Classical: The night soprano Ann brought the house down
Among the many 2016 celebrations was one held in London to showcase the part played by Irish culture in Britain. It was held at the Wigmore Hall in the West End, a venue managed by a native of Limerick, John Gilhooly. The concert, which was broadcast live both on RTÉ Lyric fm and BBC Radio 3, was John's idea - presenting a sample of the whole spectrum of Irish musical achievement on the one stage.
So there were Schubert Lieder performed by Irish artists, and there was also a focus on traditional Irish songs. Alongside Galway Bay and The Salley Gardens, there was room for a touch of humour. Ann Murray - "magnificent in a shock of green satin" as The Observer noted - "brought the house down" with "a dazzle of patter-song doggerel". The reference was to Ann's performance of the perennial parlour favourite, Phil the Fluter's Ball.
Thanks to the wonders of the internet, you can still enjoy her performance that April evening in London because the event was streamed live by Wigmore Hall - https://wigmore-hall.org.uk/wigmore-hall-live/past-live-streams. Ann's gloriously and irreverently unerring interpretation is there as the concert reaches its climax three hours and 30 minutes in.
Though it was a stellar Irish cast performing on the night, Ann Murray gets special mention because today is her birthday.
She was born in Dublin in 1949, and as she says herself, it was her mother who discovered early on that her little girl could sing.
So, at the age of seven, Ann became a founder member of the Young Dublin Singers - a crew that included the singer Alma Carroll as well as three youngsters who'd go on to become known in the world of entertainment as Maxi, Dick and Twink.
Ann went to board at St Louis in Monaghan and sang in the choir there. Music and arts were her chosen subjects when she moved on to UCD in 1967, but England beckoned.
A string of successes at the Feis Ceoil earned her an audition at the Royal College of Music in Manchester. She won a scholarship to study there with the renowned professor Frederic Cox - one of Europe's top singing teachers at the time.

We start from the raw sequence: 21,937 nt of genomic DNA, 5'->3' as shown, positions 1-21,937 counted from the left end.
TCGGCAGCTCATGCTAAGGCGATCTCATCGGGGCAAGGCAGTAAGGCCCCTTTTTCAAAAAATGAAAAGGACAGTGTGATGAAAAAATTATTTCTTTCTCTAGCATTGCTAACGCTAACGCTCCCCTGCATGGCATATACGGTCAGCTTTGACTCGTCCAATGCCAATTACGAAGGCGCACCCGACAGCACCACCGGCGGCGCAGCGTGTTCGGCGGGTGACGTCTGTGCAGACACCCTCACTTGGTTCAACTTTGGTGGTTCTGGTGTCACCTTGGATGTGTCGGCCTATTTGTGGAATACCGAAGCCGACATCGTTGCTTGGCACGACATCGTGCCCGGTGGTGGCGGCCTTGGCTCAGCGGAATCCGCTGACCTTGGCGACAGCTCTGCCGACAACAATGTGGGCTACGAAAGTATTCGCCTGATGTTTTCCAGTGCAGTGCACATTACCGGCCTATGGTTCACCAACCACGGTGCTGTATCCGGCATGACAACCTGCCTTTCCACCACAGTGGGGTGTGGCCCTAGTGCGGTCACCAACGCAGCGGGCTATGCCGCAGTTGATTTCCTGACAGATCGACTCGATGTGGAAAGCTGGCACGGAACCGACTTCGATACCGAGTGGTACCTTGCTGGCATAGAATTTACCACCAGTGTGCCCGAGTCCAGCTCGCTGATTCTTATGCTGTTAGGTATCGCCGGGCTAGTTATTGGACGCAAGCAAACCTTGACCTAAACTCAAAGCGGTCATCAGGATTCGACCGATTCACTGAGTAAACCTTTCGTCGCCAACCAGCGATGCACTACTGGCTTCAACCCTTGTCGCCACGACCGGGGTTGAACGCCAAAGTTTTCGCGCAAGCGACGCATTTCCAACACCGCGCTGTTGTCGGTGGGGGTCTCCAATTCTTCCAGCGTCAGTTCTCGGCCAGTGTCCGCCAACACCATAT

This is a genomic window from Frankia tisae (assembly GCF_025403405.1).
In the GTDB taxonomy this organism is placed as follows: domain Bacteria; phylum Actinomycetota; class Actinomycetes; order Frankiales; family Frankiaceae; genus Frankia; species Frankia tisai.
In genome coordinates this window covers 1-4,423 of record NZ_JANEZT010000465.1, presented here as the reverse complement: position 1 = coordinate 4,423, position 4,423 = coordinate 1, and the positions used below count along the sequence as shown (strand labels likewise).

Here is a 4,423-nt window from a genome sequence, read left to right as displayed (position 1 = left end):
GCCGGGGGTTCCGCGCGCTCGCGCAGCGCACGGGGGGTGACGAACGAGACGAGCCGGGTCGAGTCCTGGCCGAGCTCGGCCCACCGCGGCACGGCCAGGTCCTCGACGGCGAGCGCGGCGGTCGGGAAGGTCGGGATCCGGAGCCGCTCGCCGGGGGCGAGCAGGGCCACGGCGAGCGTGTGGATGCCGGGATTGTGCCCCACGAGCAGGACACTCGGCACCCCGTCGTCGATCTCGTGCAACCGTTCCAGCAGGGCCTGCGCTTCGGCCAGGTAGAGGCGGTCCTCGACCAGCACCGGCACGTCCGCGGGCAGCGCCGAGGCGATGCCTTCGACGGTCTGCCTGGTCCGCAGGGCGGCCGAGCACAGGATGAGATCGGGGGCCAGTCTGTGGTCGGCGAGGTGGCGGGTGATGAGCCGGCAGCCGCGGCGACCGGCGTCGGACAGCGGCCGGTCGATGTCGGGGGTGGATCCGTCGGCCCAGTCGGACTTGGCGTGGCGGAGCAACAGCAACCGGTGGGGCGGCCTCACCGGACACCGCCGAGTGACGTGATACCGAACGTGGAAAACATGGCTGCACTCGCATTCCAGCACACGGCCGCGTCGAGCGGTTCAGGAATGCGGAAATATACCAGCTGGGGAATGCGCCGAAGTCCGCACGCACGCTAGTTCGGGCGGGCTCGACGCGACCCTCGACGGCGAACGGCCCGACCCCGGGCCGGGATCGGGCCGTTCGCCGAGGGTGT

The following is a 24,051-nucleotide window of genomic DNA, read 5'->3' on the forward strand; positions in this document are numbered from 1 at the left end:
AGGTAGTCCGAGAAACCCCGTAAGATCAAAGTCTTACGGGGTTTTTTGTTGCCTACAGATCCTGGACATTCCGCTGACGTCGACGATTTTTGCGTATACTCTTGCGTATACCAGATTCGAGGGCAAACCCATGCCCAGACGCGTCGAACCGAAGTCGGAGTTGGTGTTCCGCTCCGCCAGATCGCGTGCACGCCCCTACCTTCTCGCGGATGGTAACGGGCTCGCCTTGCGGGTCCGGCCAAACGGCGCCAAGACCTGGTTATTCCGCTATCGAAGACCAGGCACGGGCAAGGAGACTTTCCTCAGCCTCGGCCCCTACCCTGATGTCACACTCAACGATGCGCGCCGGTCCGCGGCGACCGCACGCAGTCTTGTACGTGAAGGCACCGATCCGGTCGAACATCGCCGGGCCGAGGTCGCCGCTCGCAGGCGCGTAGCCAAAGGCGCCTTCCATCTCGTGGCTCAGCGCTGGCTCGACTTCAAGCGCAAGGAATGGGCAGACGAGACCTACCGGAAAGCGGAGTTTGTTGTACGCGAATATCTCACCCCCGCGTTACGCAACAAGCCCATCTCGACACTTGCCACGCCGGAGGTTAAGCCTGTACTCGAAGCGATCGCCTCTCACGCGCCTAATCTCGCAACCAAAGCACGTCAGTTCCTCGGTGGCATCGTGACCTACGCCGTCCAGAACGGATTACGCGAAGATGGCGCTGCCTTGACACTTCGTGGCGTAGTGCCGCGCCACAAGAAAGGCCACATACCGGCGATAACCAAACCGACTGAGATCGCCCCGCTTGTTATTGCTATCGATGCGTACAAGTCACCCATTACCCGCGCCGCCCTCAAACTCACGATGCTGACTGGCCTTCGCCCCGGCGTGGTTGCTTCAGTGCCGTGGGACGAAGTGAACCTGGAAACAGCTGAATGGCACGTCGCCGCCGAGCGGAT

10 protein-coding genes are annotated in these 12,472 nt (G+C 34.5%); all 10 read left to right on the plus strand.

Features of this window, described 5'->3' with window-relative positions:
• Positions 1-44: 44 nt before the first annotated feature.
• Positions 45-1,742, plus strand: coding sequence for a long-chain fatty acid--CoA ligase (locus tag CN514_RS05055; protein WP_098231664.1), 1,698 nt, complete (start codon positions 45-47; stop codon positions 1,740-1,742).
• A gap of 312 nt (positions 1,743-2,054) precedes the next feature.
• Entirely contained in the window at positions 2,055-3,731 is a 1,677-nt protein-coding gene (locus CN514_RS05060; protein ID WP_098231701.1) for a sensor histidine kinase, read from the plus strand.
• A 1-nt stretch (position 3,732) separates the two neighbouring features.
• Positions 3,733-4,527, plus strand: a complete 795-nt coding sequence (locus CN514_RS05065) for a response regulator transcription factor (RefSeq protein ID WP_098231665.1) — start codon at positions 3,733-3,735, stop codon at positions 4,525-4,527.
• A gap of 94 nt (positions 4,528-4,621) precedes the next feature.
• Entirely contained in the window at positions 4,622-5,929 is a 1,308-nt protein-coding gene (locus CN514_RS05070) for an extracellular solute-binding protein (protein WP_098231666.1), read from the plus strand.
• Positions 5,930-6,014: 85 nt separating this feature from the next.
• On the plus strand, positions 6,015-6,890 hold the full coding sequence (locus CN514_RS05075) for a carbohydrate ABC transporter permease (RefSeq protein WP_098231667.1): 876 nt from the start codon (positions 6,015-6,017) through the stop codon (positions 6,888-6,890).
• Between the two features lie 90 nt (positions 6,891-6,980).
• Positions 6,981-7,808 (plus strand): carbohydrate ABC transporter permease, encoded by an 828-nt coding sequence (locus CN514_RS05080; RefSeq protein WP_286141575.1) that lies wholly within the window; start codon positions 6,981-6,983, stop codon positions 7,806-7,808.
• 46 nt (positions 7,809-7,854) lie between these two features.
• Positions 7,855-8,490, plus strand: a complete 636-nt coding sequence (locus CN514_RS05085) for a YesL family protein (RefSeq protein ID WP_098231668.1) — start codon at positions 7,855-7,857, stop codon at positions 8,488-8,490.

This was the springboard for a hugely successful international career, one that has taken her all over Europe and garnered her a veritable array of decorations along the way.
She has been honoured by Britain's Queen Elizabeth for her services to music. She holds an honorary doctorate from the National University of Ireland and is an Honorary Fellow of the Royal Academy of Music.
In addition, she is a Kammersängerin of Munich's Bavarian State Opera - the title it awards distinguished singers - and she has been conferred with the Bavarian State's Order of merit.
Possessor of what the New York Times described as a "richly textured mezzo soprano", and as "flexible and vivid" by the German General-Anzeiger in Bonn, Ann has sung in all the major opera houses, with a broad repertoire that ranges from Handel and Mozart to Richard Strauss - not to mention Phil the Fluter's Ball.
Her career hasn't presented many opportunities for her to perform in Ireland, but for 10 years she was patron of the Young Associate Artists Programme of the Opera Theatre Company in Dublin.
You can sample Ann Murray's glorious mezzo on a compilation of Vivaldi's Gloria and Bach's Magnificat along with Barbara Hendricks (Warner Classics). Or, if the mood is for something more in the Phil-the-Fluter vein, her collaboration with the pianist Graham Johnson, The Last Rose of Summer (Helios), is a beautifully rendered selection of Irish songs, including the one that had them rolling in the aisles at the Wigmore Hall.
George Hamilton presents The Hamilton Scores on RTÉ Lyric fm from 10am each Saturday and Sunday.